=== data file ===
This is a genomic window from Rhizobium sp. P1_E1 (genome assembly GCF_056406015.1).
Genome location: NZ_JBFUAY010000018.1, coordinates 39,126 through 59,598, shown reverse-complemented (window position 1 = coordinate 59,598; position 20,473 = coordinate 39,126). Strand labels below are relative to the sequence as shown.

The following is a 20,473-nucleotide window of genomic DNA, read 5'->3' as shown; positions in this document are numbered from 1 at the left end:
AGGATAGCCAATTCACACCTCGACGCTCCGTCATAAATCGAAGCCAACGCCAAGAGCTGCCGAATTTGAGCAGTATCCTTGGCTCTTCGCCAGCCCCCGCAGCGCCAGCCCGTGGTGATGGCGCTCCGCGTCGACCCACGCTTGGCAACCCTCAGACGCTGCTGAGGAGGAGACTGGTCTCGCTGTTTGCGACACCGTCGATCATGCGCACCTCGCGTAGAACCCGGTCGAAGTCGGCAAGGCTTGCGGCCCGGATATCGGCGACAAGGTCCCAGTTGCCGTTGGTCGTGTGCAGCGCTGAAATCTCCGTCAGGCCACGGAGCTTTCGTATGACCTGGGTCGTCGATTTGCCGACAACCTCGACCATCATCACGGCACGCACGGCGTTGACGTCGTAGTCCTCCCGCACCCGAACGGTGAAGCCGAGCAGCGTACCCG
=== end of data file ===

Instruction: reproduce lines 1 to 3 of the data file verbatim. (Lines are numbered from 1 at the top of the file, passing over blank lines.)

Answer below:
This is a genomic window from Rhizobium sp. P1_E1 (genome assembly GCF_056406015.1).
Genome location: NZ_JBFUAY010000018.1, coordinates 39,126 through 59,598, shown reverse-complemented (window position 1 = coordinate 59,598; position 20,473 = coordinate 39,126). Strand labels below are relative to the sequence as shown.

The following is a 20,473-nucleotide window of genomic DNA, read 5'->3' as shown; positions in this document are numbered from 1 at the left end: